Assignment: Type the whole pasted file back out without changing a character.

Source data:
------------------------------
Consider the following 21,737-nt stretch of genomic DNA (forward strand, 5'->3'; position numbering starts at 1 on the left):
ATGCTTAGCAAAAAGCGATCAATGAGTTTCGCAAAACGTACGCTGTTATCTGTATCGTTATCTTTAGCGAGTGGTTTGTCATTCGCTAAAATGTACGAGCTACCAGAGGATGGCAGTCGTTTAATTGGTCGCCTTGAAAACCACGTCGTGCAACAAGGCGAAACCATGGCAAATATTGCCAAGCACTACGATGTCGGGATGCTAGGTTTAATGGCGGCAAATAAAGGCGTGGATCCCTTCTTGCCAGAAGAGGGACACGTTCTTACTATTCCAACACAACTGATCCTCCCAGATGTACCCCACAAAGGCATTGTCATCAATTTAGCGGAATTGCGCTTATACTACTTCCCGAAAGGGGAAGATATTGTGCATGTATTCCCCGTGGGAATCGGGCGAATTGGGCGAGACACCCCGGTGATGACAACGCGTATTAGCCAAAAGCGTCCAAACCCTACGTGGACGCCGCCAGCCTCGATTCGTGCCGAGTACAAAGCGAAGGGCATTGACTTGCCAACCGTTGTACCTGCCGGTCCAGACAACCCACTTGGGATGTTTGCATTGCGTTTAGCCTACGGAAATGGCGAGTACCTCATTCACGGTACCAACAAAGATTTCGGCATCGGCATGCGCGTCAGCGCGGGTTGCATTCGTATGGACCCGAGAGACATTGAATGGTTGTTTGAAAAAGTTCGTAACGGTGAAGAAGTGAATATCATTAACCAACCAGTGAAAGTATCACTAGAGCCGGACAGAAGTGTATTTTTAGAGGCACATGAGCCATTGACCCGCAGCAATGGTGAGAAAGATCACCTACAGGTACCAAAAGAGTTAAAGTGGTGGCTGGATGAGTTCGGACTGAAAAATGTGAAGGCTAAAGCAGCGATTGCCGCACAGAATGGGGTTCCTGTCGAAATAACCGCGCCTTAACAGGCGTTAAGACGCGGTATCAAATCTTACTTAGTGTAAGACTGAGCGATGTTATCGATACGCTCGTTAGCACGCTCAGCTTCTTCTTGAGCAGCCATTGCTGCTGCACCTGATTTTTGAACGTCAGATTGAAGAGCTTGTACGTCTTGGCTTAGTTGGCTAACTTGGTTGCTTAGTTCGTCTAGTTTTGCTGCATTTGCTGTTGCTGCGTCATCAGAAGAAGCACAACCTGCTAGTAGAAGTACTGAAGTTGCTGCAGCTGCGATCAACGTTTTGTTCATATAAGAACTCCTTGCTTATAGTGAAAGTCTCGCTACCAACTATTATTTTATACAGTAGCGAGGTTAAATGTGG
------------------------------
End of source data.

Consider the following 21,737-nt stretch of genomic DNA (forward strand, 5'->3'; position numbering starts at 1 on the left):
ATGCTTAGCAAAAAGCGATCAATGAGTTTCGCAAAACGTACGCTGTTATCTGTATCGTTATCTTTAGCGAGTGGTTTGTCATTCGCTAAAATGTACGAGCTACCAGAGGATGGCAGTCGTTTAATTGGTCGCCTTGAAAACCACGTCGTGCAACAAGGCGAAACCATGGCAAATATTGCCAAGCACTACGATGTCGGGATGCTAGGTTTAATGGCGGCAAATAAAGGCGTGGATCCCTTCTTGCCAGAAGAGGGACACGTTCTTACTATTCCAACACAACTGATCCTCCCAGATGTACCCCACAAAGGCATTGTCATCAATTTAGCGGAATTGCGCTTATACTACTTCCCGAAAGGGGAAGATATTGTGCATGTATTCCCCGTGGGAATCGGGCGAATTGGGCGAGACACCCCGGTGATGACAACGCGTATTAGCCAAAAGCGTCCAAACCCTACGTGGACGCCGCCAGCCTCGATTCGTGCCGAGTACAAAGCGAAGGGCATTGACTTGCCAACCGTTGTACCTGCCGGTCCAGACAACCCACTTGGGATGTTTGCATTGCGTTTAGCCTACGGAAATGGCGAGTACCTCATTCACGGTACCAACAAAGATTTCGGCATCGGCATGCGCGTCAGCGCGGGTTGCATTCGTATGGACCCGAGAGACATTGAATGGTTGTTTGAAAAAGTTCGTAACGGTGAAGAAGTGAATATCATTAACCAACCAGTGAAAGTATCACTAGAGCCGGACAGAAGTGTATTTTTAGAGGCACATGAGCCATTGACCCGCAGCAATGGTGAGAAAGATCACCTACAGGTACCAAAAGAGTTAAAGTGGTGGCTGGATGAGTTCGGACTGAAAAATGTGAAGGCTAAAGCAGCGATTGCCGCACAGAATGGGGTTCCTGTCGAAATAACCGCGCCTTAACAGGCGTTAAGACGCGGTATCAAATCTTACTTAGTGTAAGACTGAGCGATGTTATCGATACGCTCGTTAGCACGCTCAGCTTCTTCTTGAGCAGCCATTGCTGCTGCACCTGATTTTTGAACGTCAGATTGAAGAGCTTGTACGTCTTGGCTTAGTTGGCTAACTTGGTTGCTTAGTTCGTCTAGTTTTGCTGCATTTGCTGTTGCTGCGTCATCAGAAGAAGCACAACCTGCTAGTAGAAGTACTGAAGTTGCTGCAGCTGCGATCAACGTTTTGTTCATATAAGAACTCCTTGCTTATAGTGAAAGTCTCGCTACCAACTATTATTTTATACAGTAGCGAGGTTAAATGTGG